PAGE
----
The Blerd Complex

There has been a revival of the blerd complaint circling the internet sphere for the past week or so. The idea that black boy nerds are being left behind by the black community, and thus end up dating white women has been mapped onto Childish Gambino, whose popularity and blackness is apparently being contested because of “This is America.” Black girl nerds have made it clear that niggas are pulling the same shit, and at much higher functional levels of abandonment. What I’m most interested in though, isn’t the kind of automatic misnomers against monolithic blackness or the deconstructive gallops being taken to link someone’s art to who they’re sleeping with. I’m mostly worried about the idea that this is primarily wrapped up around dating, i.e. person X likes person Y and gets turned down because because person X is too much of a nerd and the threshold for cool, as we all know, is high as shit in the black community.

I’m glad that now, I see more little black kids frolicking around with their Yugioh cards and handheld games and what have you, but I can’t help but be terrified for them, to include my own son. That’s because being a nerd was not about being unable to get a date when I was a kid, that shit was quite plainly about torture.

In middle school I was sitting at a table in the library during lunch playing Pokemon cards, because the lunch room wasn’t very safe. All the nerds knew the lunch room wasn’t very safe. Despite this, I should have sat even further away from the door from which you enter the lunch room because in the midst of a game, a group of three girls walked in just past the door, where this girl named T– hog spit in my face and called me a “skinny little faggot.” Then they all giggled and ran out of the door and down the stairs. I responded the way I always did. I froze, keeping completely still and pretended nothing had happened while everyone stared at me, waiting for it to be over. It never was of course, so eventually I would cry, before getting up and just leaving school. It was the same in elementary school, and the same for most of high school.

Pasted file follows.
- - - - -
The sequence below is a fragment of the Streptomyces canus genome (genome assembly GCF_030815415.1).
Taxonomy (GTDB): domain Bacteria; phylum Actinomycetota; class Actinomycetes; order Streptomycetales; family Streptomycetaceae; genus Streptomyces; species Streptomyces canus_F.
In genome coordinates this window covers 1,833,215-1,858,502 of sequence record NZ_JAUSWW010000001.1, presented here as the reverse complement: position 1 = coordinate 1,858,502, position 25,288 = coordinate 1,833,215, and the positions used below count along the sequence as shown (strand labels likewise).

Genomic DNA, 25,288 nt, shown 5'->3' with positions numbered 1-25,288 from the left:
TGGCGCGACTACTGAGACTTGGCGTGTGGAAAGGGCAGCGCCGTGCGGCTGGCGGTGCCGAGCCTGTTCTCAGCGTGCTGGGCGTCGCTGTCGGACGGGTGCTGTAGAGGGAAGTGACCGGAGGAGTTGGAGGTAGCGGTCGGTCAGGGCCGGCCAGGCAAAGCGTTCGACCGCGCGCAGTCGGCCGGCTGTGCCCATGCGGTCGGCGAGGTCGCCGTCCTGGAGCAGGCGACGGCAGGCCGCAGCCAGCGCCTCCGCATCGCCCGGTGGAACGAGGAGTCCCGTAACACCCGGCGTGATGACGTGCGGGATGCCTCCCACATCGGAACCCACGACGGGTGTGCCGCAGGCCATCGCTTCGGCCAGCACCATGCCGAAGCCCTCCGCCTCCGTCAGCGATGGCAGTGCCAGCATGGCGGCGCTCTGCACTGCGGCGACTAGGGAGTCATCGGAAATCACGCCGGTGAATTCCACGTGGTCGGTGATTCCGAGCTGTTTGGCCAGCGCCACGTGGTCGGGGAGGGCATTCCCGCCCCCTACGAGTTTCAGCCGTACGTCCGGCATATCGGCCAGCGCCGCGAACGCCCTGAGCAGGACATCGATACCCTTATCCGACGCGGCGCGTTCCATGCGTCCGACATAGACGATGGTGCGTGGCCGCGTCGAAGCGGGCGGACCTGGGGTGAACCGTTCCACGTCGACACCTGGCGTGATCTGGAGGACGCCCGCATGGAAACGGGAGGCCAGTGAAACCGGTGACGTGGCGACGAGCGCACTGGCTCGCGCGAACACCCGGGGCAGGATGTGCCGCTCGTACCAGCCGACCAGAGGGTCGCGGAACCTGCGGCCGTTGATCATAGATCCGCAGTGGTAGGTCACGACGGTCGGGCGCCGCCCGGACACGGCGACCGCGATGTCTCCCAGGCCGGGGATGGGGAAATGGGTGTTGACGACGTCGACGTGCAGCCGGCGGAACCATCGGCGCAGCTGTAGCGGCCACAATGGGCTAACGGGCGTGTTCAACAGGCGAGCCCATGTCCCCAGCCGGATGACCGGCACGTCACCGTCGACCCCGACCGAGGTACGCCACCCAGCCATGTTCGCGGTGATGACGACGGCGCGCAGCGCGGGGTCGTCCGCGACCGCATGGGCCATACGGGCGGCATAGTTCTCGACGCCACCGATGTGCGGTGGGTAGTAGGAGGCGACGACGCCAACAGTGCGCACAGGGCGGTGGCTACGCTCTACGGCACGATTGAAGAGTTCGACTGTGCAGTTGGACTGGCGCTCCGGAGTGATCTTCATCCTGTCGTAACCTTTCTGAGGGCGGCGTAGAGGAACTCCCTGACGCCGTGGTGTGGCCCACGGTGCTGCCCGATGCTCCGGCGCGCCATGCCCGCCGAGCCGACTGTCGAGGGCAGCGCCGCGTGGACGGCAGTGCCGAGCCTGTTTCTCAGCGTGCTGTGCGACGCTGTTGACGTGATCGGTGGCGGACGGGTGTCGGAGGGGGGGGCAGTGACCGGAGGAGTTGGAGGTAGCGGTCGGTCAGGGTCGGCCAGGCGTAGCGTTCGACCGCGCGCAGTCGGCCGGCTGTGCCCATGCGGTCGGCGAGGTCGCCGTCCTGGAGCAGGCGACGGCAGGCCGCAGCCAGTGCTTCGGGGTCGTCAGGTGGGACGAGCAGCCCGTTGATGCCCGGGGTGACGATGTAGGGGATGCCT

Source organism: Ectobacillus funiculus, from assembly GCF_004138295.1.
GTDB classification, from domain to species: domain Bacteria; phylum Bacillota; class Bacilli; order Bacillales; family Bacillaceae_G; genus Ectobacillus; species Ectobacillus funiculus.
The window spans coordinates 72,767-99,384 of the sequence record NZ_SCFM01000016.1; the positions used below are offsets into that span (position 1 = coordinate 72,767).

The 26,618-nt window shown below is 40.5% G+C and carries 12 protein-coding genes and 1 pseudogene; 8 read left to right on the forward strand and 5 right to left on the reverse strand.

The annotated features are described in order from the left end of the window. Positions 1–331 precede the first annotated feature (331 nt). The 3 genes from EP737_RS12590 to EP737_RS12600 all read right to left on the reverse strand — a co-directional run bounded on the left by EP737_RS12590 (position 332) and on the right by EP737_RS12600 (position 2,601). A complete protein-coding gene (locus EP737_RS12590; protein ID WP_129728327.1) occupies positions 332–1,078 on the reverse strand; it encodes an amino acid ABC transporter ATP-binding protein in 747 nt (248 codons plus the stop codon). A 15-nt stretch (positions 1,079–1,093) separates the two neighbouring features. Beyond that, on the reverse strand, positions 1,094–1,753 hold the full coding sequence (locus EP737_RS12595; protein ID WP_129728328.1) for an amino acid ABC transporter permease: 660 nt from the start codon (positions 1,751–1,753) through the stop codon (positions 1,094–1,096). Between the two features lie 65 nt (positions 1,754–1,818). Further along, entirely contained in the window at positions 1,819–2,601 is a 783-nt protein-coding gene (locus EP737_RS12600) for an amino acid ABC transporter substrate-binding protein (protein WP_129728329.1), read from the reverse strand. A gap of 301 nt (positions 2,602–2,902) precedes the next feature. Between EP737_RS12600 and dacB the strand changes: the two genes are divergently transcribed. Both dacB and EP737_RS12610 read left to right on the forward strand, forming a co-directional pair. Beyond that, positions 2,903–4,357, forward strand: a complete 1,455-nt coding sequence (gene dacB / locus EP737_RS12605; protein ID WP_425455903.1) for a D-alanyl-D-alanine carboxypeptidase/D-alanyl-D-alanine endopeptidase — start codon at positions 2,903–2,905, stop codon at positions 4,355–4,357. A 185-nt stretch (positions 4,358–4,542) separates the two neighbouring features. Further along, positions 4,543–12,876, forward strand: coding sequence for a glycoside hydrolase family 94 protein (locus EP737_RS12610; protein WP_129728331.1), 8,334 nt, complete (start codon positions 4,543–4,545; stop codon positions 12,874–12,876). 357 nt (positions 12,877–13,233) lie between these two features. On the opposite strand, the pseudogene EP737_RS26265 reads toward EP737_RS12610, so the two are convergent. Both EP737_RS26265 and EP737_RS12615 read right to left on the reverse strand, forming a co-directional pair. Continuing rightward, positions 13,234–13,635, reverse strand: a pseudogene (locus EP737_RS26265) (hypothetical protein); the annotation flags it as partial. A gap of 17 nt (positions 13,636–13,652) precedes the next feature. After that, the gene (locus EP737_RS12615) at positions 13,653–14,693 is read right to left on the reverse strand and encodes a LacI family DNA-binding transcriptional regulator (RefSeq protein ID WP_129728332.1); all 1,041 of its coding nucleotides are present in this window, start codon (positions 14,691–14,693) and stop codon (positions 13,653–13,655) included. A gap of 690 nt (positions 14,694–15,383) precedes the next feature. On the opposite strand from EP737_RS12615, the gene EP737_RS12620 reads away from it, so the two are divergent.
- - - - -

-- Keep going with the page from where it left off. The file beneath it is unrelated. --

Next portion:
This happened all the time. Neither slurs or subject matter was limited: Anime, Yoyos, video games, you name it, it could get you snatched, smacked and ridiculed by black peers. Sometimes it was a boy who did it (they preferred slaps to the back of the head, and replaced “skinny” with “nerdy,” and so I do think there is an interesting way these adjectives/performances can be unpacked based on gender and its relationship to the body). And it wasn’t even always me who got assaulted. There were fewer nerdy girls–mostly because nerdom is mad rapey, toxic and masculine onto itself, which is definitely a whole other post–but they got trashed too, though often in more sly, emotionally abusive ways. Some of the most vile moments in my life were watching someone else get spit on, slapped, kicked, punched, or their tray tossed and being happy about it. Happy that it wasn’t me that day, at that time.

This did lead me to become very aggressive by the time I was in high school, sometimes to the point where it increased the risk to my own life. I’ll never forget Clarence pulling me back while I was threatening to murder some nigga over absolutely nothing; I can’t even remember what he said or did, though he would have probably killed me.